What happens when I drink alcohol?
When you drink, alcohol is quickly absorbed from your gastrointestinal tract and spread through the blood to different parts of the body. If you haven't eaten, the body will absorb the alcohol even faster. Alcohol affects your brain, which releases the neurotransmitter dopamine and increases the production of endorphins - hormones that, in short, make you feel good and that make you feel relaxed and happy.
At the same time, alcohol has a strong negative impact on several different functions of your brain. Among other things, judgment and inhibition are affected, which can lead to you acting in a way that you would not otherwise do. It can also affect the memory and disrupt the ability to think and react, even after a relatively small amount of alcohol. Excessive consumption of alcohol over a long period of time can be toxic to several organs, for example the brain, pancreas, heart and not least your liver.
Alcohol can also change and intensify emotions. Some people may find that they become more aggressive or emotional when they drink alcohol. Sleep is also negatively affected, and although alcohol can make it easier to fall asleep, it can lead to poorer sleep quality and disrupt the natural sleep rhythm.
How does alcohol affect my body?
Alcohol affects the central nervous system and can cause relaxation and reduced inhibition, while impairing concentration and reaction ability. About 90% of alcohol is broken down by your liver. The liver metabolizes alcohol and can be damaged by the toxic substance acetaldehyde. Alcohol can irritate the gastrointestinal tract and interfere with nutrient absorption. Short-term alcohol consumption can affect heart rate and blood vessels, while long-term consumption can damage the heart and increase the risk of cardiovascular disease. Alcohol can also affect fluid balance and your hormone production.
Organs affected by alcohol consumption and symptoms
- Brain: Decreased concentration, memory problems, impaired coordination, altered behavior and mood swings.
- Liver: Liver inflammation, fatty liver, liver cirrhosis, jaundice, and liver dysfunction.
- Gastrointestinal tract: Irritated gastric mucosa, increased stomach acid production, nausea, vomiting, ulcers and reduced nutrient absorption.
- Heart and vascular system: Increased heart rate, dilated blood vessels, high blood pressure, heart disease and risk of stroke.
- Pancreas: Inflammation of the pancreas, abdominal pain, digestive problems and risk of diabetes.
- Kidneys: Increased urine production, risk of dehydration and electrolyte imbalance.
- Immune system: Impaired immune system and increased vulnerability to infections.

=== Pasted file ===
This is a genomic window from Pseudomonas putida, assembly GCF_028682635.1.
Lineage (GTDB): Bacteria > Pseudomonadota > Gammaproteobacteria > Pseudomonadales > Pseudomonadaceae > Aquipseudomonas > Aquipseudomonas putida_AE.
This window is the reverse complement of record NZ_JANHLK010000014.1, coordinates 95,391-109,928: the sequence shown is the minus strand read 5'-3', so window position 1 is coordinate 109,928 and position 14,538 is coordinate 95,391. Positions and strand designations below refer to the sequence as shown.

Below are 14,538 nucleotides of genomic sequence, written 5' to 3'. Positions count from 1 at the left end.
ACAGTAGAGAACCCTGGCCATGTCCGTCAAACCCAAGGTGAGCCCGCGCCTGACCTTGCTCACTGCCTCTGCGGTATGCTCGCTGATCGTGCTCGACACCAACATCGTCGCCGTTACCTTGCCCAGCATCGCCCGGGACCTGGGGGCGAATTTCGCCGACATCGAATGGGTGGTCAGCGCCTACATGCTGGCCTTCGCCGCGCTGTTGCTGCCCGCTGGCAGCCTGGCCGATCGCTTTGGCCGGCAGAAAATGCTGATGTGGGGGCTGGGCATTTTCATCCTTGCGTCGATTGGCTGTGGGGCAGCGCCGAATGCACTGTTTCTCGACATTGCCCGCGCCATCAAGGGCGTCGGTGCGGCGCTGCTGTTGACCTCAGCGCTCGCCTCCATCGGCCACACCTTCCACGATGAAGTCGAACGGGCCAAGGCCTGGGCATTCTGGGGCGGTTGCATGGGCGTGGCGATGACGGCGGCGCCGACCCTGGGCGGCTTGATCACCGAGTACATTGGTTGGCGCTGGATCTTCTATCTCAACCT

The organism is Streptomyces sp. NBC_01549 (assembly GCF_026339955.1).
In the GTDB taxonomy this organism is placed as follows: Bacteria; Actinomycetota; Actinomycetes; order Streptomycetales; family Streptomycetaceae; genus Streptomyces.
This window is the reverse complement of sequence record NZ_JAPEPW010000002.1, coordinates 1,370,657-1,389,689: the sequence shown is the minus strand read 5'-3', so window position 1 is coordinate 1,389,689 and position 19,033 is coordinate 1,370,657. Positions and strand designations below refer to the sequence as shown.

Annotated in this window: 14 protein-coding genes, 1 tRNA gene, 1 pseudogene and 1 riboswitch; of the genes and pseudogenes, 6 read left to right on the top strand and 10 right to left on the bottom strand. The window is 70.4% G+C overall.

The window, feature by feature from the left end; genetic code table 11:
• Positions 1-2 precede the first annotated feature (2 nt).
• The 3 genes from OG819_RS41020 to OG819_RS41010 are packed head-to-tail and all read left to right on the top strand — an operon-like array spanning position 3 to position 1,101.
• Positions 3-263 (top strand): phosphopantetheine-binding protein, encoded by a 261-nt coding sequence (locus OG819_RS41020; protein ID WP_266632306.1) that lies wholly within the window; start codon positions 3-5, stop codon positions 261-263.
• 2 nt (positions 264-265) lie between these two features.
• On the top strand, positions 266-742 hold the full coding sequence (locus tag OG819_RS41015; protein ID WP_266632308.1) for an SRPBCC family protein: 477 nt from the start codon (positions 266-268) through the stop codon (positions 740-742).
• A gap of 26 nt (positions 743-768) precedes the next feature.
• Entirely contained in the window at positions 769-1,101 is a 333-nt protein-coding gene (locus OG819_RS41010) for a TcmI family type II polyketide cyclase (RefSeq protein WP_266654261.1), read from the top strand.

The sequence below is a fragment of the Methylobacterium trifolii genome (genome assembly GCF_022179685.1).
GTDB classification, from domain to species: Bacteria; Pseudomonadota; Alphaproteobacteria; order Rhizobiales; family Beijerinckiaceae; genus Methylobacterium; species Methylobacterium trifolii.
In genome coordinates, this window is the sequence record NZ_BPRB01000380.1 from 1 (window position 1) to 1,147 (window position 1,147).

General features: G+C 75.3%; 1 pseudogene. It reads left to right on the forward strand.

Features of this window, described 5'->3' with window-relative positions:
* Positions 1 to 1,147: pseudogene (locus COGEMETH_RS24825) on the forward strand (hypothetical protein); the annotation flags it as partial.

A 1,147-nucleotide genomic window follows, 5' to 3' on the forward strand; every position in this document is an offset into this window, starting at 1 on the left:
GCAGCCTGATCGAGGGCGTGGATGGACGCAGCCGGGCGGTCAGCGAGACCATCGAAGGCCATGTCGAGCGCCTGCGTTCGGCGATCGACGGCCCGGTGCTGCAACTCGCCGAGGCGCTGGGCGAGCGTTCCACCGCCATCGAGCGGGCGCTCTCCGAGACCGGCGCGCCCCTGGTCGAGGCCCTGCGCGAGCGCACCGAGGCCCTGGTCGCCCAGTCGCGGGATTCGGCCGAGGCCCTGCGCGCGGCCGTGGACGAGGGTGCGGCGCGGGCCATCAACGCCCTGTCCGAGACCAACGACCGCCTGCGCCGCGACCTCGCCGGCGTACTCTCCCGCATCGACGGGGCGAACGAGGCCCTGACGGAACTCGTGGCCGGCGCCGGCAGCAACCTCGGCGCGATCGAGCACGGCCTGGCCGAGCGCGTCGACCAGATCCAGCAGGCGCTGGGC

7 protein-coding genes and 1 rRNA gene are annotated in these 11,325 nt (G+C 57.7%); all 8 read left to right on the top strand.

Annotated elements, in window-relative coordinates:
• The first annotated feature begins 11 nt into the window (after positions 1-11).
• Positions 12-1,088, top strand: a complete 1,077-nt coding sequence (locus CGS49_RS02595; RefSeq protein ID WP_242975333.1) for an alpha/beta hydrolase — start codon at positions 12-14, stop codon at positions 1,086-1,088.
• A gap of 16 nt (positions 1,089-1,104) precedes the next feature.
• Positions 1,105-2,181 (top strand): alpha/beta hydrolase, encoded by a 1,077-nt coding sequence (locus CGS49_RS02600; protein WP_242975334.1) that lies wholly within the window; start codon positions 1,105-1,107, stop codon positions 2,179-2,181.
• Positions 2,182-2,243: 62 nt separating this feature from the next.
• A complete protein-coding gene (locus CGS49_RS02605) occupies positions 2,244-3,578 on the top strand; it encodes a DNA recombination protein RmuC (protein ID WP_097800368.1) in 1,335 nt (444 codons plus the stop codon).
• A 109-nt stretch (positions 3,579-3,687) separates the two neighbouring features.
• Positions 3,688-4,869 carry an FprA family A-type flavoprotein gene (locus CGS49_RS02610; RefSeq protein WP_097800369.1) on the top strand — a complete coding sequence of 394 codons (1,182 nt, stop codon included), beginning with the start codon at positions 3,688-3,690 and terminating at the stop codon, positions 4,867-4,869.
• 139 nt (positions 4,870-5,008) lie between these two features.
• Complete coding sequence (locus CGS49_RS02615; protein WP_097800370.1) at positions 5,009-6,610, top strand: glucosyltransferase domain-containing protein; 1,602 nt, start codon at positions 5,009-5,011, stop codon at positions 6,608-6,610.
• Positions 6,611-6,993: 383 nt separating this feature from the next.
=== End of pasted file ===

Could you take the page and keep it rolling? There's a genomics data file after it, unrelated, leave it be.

- Reproductive system: Impotence, menstrual disorders, fertility problems and increased risk of complications during pregnancy.
- Skeletal muscles: Decreased muscle coordination and risk of muscle damage.
- Sleep quality: Poorer sleep quality and sleep disorders.
However, remember that the effects and symptoms of alcohol can vary from person to person based on your resistance, consumption patterns and your general state of health.
The health tests that give you insight into your alcohol consumption
Is my body negatively affected by my alcohol consumption - am I drinking too much? A question that many people are interested in getting an answer to. Yes, there are biomarkers that are affected by alcohol consumption, but it is also important to note that no single biomarker can be used as a definitive diagnosis of alcoholism.
When assessing harmful alcohol intake, you can gain more insight by analyzing and interpreting the results from the following biomarkers:
- PEth- a direct product of alcohol metabolism formed when ethanol interacts with phospholipids in red blood cells. It can be detected in blood samples for a long time after alcohol consumption and can provide information about both acute and chronic alcohol consumption.
- Bilirubin- a natural substance that is formed during the breakdown of hemoglobin in the liver and is usually present in the blood in small amounts. High levels of bilirubin can indicate liver problems, including liver diseases caused by long-term and excessive alcohol intake, such as alcoholic liver disease.
- Gamma-glutamyltransferase (GGT) - an enzyme found in the liver that can increase in the blood in liver damage, including that caused by alcohol. Elevated levels of GGT can be an indicator of chronic alcohol consumption.